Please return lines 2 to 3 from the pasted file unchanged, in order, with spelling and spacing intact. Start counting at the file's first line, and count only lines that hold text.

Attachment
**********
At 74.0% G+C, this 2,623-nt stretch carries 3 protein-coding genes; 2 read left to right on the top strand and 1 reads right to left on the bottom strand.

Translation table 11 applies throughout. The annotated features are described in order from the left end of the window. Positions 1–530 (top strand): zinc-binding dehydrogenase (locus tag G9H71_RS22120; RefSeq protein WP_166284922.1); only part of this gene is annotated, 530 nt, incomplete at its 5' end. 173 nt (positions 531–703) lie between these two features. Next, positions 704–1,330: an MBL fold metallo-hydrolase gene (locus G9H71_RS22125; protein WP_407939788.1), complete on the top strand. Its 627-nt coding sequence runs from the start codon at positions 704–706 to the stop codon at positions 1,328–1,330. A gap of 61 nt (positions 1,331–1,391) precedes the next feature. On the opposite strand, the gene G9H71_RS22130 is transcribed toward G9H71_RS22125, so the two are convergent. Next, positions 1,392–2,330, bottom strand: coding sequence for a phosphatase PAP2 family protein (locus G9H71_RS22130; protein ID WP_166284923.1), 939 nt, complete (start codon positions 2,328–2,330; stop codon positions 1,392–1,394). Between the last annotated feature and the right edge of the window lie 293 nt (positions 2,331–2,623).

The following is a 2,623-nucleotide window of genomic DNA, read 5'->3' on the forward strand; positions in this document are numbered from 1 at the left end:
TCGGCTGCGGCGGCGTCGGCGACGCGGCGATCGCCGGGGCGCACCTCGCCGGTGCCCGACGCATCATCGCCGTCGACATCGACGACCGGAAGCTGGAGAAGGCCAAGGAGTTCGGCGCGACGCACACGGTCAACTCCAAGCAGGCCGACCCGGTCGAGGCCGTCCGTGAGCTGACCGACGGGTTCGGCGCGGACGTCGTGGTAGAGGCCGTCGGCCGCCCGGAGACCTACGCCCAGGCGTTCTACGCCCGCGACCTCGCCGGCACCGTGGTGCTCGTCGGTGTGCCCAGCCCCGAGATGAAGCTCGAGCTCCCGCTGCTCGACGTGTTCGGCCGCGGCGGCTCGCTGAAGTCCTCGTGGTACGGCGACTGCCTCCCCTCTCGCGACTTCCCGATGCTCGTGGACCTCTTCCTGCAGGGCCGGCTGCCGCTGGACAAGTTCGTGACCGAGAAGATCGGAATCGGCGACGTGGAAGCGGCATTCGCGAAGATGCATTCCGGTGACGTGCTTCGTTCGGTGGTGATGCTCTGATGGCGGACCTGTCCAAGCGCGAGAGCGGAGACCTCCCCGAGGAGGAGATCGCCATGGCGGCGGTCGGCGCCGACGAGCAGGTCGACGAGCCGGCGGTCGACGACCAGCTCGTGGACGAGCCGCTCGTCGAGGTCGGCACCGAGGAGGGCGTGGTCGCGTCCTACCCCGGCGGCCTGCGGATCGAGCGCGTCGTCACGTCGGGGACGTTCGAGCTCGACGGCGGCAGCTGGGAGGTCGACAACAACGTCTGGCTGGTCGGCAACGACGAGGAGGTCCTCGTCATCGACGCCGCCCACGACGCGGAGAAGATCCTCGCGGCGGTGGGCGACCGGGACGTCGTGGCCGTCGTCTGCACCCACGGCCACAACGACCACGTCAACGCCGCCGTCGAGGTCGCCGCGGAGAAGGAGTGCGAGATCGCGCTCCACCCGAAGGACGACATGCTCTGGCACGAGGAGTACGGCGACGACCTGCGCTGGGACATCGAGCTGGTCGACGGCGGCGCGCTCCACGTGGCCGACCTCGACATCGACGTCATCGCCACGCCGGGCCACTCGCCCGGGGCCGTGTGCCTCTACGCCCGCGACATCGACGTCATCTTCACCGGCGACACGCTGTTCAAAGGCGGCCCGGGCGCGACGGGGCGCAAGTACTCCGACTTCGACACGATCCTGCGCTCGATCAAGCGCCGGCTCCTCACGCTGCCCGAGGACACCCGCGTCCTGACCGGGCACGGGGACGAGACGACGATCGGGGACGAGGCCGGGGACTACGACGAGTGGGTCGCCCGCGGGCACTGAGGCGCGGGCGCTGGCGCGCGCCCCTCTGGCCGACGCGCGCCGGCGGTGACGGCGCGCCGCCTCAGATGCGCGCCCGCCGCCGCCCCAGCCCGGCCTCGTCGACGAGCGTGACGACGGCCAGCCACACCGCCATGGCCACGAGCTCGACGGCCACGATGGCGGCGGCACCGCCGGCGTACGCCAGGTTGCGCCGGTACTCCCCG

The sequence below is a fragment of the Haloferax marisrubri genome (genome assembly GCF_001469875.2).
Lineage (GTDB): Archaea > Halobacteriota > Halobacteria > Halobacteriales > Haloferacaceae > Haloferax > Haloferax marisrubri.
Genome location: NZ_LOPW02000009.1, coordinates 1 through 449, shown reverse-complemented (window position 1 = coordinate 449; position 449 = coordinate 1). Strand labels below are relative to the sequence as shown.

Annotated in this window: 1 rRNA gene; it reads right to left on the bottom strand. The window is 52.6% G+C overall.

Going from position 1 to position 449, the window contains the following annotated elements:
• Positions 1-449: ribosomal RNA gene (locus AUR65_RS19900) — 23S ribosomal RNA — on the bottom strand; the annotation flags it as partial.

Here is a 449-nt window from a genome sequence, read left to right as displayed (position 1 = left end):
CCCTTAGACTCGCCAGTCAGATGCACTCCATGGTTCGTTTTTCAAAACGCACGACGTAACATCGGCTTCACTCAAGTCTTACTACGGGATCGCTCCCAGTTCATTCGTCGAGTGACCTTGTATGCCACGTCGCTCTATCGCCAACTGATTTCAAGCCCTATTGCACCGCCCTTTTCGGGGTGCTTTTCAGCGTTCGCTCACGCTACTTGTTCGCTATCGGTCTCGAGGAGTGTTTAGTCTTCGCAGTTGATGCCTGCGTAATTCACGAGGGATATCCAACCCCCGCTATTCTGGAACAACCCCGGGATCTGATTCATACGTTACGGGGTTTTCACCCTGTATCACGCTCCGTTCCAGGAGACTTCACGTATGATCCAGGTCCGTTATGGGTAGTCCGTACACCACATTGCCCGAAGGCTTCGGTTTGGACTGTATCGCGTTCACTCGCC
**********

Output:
Translation table 11 applies throughout. The annotated features are described in order from the left end of the window. Positions 1–530 (top strand): zinc-binding dehydrogenase (locus tag G9H71_RS22120; RefSeq protein WP_166284922.1); only part of this gene is annotated, 530 nt, incomplete at its 5' end. 173 nt (positions 531–703) lie between these two features. Next, positions 704–1,330: an MBL fold metallo-hydrolase gene (locus G9H71_RS22125; protein WP_407939788.1), complete on the top strand. Its 627-nt coding sequence runs from the start codon at positions 704–706 to the stop codon at positions 1,328–1,330. A gap of 61 nt (positions 1,331–1,391) precedes the next feature. On the opposite strand, the gene G9H71_RS22130 is transcribed toward G9H71_RS22125, so the two are convergent. Next, positions 1,392–2,330, bottom strand: coding sequence for a phosphatase PAP2 family protein (locus G9H71_RS22130; protein ID WP_166284923.1), 939 nt, complete (start codon positions 2,328–2,330; stop codon positions 1,392–1,394). Between the last annotated feature and the right edge of the window lie 293 nt (positions 2,331–2,623).

The following is a 2,623-nucleotide window of genomic DNA, read 5'->3' on the forward strand; positions in this document are numbered from 1 at the left end: